The Department for Work and Pensions (DWP) has been planning for years to move more benefits onto the hugely-troubled IT platform that hosts universal credit, documents released through freedom of information requests appear to show.
DWP deposited a substantial number of internal documents relating to universal credit in the House of Commons library this month, following the latest in a series of freedom of information requests by campaigner John Slater.
The documents include a series of “programme decision logs”, providing details of decisions taken between 2015 and 2017 by the universal credit programme board, which reviews progress on implementing the system and whose members are mostly senior DWP civil servants.
Universal credit was designed to incorporate six income-related benefits into one, including income-related employment and support allowance (ESA), housing benefit and income support.
But the IT system that supports universal credit claims – as well as the application of sanctions when they breach strict conditions and the online journal that claimants must keep updated – has been repeatedly criticised for being flawed and error-ridden, while critics have warned that the online system is not accessible for many disabled people.
The department is already preparing to transfer millions of people on existing income-related benefits onto universal credit by 2023, with the public accounts committee warning last month that delivery of universal credit was “causing unacceptable hardship and difficulties for many of the claimants it was designed to help” and of “a culture of indifference” within the department to those problems.
Now it appears that DWP is planning to load hundreds of thousands more claimants onto the IT system that supports universal credit, although it is not clear when it intends to begin this process.
The decision logs unearthed by Slater include repeated references to contributory benefits – out-of-work benefits paid to those who have built up sufficient national insurance contributions, such as the contributory form of ESA.
In January 2017, for example, the universal credit programme board “discussed the short, medium and long term approach to Contributory Benefits in UC, progress to date and next steps”.
It also “noted progress made on the development of the contributory benefit strategic business case”.
And it warned that “some senior input might be necessary to drive the business case forward”.
In May 2016, the programme board had “noted progress on Contributory Benefits design proposal for UC Full Service”, while the previous year the board had stated the need to “engage Ministers on the long term plans for contributory benefits and seek a decision by Spring 2016 in order that we can plan any legislative and policy changes”.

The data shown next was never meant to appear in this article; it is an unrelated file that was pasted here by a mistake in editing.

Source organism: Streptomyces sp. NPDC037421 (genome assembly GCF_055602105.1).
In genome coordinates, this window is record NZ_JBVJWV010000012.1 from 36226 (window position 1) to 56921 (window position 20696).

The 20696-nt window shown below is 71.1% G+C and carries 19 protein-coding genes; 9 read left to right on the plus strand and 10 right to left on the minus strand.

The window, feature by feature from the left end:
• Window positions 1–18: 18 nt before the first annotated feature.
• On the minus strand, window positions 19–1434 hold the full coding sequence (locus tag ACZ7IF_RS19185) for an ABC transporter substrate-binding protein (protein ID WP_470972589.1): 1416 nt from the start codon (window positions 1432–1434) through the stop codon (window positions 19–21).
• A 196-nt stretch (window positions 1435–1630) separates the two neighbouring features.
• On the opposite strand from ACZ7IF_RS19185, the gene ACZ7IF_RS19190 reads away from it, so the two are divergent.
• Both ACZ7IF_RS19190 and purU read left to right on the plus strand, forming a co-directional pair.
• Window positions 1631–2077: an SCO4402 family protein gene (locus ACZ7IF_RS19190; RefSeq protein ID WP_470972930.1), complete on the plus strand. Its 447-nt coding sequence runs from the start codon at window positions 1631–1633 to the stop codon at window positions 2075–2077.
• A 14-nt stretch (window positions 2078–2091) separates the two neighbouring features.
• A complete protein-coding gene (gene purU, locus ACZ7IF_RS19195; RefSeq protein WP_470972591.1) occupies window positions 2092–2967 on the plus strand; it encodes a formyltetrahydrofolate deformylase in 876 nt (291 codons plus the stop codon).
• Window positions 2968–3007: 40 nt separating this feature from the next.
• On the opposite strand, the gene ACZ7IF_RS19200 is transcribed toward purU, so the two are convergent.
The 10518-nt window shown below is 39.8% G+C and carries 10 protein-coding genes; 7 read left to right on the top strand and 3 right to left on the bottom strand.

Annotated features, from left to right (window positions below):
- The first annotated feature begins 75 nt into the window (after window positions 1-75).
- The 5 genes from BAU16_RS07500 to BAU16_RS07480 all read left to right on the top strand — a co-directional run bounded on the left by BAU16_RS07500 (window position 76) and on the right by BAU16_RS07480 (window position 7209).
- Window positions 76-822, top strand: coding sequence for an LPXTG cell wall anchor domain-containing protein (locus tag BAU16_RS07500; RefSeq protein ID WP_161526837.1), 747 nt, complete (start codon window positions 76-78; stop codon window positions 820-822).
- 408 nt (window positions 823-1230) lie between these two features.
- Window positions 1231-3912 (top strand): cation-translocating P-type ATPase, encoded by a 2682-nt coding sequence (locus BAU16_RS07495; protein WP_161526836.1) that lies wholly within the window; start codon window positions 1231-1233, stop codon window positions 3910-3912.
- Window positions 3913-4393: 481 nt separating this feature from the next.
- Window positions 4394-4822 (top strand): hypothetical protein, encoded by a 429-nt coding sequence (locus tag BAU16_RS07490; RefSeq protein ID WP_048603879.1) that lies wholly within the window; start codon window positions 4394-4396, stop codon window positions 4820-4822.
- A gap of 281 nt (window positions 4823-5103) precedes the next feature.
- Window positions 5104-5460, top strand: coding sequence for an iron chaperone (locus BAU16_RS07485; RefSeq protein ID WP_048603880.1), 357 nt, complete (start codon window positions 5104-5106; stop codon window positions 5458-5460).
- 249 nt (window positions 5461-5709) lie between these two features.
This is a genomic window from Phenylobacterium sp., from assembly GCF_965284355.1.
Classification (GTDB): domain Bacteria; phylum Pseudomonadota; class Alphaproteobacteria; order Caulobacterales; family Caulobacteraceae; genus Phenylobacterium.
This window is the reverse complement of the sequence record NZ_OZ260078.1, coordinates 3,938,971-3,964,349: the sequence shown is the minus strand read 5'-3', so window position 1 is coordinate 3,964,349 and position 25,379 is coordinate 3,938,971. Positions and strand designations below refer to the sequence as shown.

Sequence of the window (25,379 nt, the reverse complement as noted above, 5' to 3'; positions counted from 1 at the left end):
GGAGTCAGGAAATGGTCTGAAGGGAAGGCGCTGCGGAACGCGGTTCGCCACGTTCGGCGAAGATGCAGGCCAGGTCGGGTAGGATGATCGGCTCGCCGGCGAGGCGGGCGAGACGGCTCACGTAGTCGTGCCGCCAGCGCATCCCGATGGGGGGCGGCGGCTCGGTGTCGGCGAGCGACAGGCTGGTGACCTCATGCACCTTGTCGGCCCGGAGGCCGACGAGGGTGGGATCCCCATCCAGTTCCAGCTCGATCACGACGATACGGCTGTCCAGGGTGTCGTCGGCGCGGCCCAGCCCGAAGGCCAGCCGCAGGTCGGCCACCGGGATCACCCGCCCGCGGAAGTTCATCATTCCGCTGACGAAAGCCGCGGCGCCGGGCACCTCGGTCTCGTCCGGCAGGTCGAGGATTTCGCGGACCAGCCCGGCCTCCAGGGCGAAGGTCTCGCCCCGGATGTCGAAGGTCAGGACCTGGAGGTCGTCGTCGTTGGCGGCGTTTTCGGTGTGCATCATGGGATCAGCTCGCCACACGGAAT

But despite these and many other references to contributory benefits by the universal credit programme board, a DWP spokeswoman said: “DWP has no plans to merge contributory benefits into Universal Credit. They will continue to be claimed separately.”
When asked why there were so many mentions of contributory benefits by the programme board and to confirm that the department planned to migrate them onto the universal credit IT platform, she refused to comment further.
Slater, himself a programme manager, said that migrating contributory benefits onto the universal credit IT platform “would appear to place all the DWP eggs into a single basket”.
He said: “Given the problems the UC IT currently experiences (outages, running slow etc), I can’t see it going well if contributory benefits are added to the workload.”
Slater is also concerned that DWP may intend eventually to move disability benefits such as personal independence payment and disability living allowance onto the IT platform developed for universal credit.
He said the potential problems this could cause were “huge”, and he added: “We’re getting a taste of this already under universal credit, with people claiming income-related ESA or just not having the basic IT skills to cope with the UC IT system being sanctioned on a regular basis, which is leaving them destitute.”
Disabled activists have repeatedly warned that universal credit is “rotten to the core” with “soaring” rates of sanctions and foodbank use in areas where it has been introduced.
In June, a report by the National Audit Office said DWP was failing to support “vulnerable” claimants and was unable to monitor how they were being treated under universal credit.
And last week, Disability News Service reported how a man with learning difficulties died a month after attempting to take his own life, following a move onto the “chaotic” universal credit system that left him hundreds of pounds in debt.
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